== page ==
App certification includes documenting API permissions
Figure 2: App certification includes documenting API permissions

Obviously, app developers must invest time and effort to satisfy Microsoft criteria for app certification. However, once completed, they should reap the benefits gained by increased customer confidence in their product. At least, that’s the theory.

Downgraded Certification

In April 2020, I reviewed the new Manage Apps section in the Teams admin center and commented on the Microsoft 365 certified status of the Wrike app. The number of apps available for Teams continues to expand (from 462 in April 2020 to 1,402 as I write this in February 2022, or roughly 44 new apps monthly). Checking the online list of Teams apps, it looks like very few apps are Microsoft 365 certified. This begs the question why app developers feel it unnecessary to go through Microsoft’s audit process – or why publishers of apps like Wrike downgraded their apps from certified to publisher attestation.

I’m sure cost has something to do with it, along with a feeling that customers don’t go looking for apps which are Microsoft 365 certified. If a developer gains no business advantage by completing the full certification process for their apps, why bother? It’s a reasonable perspective. Microsoft would obviously like developers to go the whole hog, but this might be an uphill battle.

One way that customers might help persuade developers that app certification is worthwhile is to allow users to grant consent for apps from verified publishers when apps require only “low-impact” permissions. The idea is that if less friction exists to deploy and use an app, it will be more popular and profitable.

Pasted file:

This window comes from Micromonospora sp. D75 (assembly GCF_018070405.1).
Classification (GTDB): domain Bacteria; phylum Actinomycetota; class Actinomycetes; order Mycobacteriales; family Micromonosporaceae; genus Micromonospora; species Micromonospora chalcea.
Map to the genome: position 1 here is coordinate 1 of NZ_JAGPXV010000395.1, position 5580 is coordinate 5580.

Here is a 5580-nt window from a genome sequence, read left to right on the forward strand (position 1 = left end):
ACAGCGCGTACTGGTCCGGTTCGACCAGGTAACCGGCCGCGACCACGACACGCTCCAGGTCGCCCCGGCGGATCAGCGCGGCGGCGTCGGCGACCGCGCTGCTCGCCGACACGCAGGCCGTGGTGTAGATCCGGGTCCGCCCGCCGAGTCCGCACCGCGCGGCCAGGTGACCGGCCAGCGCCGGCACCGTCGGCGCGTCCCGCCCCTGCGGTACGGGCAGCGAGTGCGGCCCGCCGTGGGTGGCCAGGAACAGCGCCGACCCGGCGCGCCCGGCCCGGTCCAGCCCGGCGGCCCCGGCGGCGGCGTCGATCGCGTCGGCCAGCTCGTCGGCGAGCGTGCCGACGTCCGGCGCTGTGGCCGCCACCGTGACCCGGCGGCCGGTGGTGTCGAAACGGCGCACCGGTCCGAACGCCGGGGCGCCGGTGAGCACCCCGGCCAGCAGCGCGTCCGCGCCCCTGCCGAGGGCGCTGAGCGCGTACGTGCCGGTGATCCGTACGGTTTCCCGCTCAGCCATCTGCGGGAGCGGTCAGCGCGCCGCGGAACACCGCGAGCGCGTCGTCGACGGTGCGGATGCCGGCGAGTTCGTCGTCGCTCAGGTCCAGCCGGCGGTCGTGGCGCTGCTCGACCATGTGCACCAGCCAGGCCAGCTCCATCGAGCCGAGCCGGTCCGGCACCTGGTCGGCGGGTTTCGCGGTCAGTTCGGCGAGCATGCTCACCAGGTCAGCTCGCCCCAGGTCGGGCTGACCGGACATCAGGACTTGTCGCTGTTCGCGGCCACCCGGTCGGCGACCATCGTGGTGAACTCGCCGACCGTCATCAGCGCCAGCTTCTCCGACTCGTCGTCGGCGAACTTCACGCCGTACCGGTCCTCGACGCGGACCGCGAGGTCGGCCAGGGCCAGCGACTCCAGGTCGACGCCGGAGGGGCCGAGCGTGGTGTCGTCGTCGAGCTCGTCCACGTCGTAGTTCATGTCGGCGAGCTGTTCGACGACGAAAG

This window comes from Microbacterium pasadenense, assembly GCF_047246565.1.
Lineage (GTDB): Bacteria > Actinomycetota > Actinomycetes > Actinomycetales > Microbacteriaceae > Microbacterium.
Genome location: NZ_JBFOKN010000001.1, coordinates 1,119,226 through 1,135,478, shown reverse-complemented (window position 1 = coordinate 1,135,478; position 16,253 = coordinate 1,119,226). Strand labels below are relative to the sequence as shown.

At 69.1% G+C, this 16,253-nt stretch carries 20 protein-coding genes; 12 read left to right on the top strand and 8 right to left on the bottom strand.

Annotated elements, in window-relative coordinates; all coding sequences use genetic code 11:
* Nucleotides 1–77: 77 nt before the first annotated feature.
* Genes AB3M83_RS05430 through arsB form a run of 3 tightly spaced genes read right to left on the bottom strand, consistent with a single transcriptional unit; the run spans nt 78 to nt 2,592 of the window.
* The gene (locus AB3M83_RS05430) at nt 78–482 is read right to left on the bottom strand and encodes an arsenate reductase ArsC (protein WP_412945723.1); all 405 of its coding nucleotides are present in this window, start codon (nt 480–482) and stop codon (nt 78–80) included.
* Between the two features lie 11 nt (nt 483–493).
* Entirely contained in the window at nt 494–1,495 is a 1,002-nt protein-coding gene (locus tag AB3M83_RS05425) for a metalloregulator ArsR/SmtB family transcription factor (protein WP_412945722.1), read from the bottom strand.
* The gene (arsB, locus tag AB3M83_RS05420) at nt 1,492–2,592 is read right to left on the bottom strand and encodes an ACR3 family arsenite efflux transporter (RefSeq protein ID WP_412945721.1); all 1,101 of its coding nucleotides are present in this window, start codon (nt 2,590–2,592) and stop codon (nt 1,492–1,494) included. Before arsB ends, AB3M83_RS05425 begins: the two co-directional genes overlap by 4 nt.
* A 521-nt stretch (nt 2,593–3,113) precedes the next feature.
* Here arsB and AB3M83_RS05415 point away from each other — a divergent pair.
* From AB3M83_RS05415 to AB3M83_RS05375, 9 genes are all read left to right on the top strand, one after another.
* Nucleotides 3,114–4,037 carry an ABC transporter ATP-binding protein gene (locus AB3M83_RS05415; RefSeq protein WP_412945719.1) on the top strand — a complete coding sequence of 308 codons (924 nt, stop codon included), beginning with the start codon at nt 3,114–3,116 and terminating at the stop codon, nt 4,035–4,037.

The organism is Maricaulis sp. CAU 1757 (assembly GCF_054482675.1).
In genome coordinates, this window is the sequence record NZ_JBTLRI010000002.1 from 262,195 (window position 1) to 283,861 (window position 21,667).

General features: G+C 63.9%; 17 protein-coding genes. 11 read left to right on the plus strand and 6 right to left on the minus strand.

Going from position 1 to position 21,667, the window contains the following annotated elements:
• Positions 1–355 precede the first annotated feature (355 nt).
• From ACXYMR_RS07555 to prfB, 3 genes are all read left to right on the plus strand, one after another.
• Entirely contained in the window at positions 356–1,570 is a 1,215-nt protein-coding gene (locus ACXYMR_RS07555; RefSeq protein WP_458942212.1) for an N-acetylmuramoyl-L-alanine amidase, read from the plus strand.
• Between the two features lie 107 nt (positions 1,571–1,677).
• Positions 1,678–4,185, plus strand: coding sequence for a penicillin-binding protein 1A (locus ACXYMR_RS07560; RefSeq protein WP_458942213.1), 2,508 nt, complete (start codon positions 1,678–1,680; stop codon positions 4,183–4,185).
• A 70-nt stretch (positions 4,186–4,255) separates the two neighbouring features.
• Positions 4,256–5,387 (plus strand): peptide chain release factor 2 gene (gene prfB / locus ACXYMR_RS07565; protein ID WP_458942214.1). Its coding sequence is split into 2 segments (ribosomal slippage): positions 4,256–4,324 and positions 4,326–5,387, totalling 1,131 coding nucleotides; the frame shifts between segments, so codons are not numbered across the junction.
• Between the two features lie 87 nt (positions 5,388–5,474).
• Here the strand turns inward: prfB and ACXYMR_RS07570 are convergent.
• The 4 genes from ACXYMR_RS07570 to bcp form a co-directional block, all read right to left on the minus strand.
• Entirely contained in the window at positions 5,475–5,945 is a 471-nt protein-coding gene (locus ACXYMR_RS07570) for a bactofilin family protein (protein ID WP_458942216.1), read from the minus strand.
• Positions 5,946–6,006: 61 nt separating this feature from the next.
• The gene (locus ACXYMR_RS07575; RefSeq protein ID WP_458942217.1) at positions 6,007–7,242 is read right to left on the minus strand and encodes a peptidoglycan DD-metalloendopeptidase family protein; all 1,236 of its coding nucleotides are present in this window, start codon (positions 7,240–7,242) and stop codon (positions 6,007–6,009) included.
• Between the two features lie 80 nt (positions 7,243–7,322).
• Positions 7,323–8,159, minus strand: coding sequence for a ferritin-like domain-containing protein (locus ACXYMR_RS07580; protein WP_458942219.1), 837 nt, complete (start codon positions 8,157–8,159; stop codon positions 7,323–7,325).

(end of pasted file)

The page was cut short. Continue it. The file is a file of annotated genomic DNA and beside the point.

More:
The consent settings for a tenant are available in the Azure AD admin center (Figure 3) and include the ability to define what you consider to be low-impact permissions. In this case, the selected option allows users to grant consent, but only for three low-impact permissions such as the ability to read a user’s profile. Tenants can define what they consider to be low-impact permissions through the Permissions Classifications option shown in Figure 3.

Azure AD Consent and Permissions settings
Figure 3: Azure AD Consent and Permissions settings

Some will be uneasy about the prospect of users granting consents to apps. The safeguard is that consent is only possible for verified publishers; the counterargument is that developers can attain verification too easily to make this status truly valuable. If Microsoft 365 certified apps were the threshold, a different story might ensue. Microsoft recommends that it’s OK to allow users to grant consent to apps, but without stronger controls, this might be a stretch for many organizations.

The Rocky Road to App Certification

The situation is complex. Microsoft wants everyone to use modern authentication to access Microsoft 365. Getting to that position means a great deal of change for clients, apps, users, and organizations. Certification helps customers understand and control the access apps have to data in their tenant. That’s goodness, but only if ISVs co-operate and certify their products. Time enables change. While that happens, keep your app repository clean and tidy. You know it makes sense.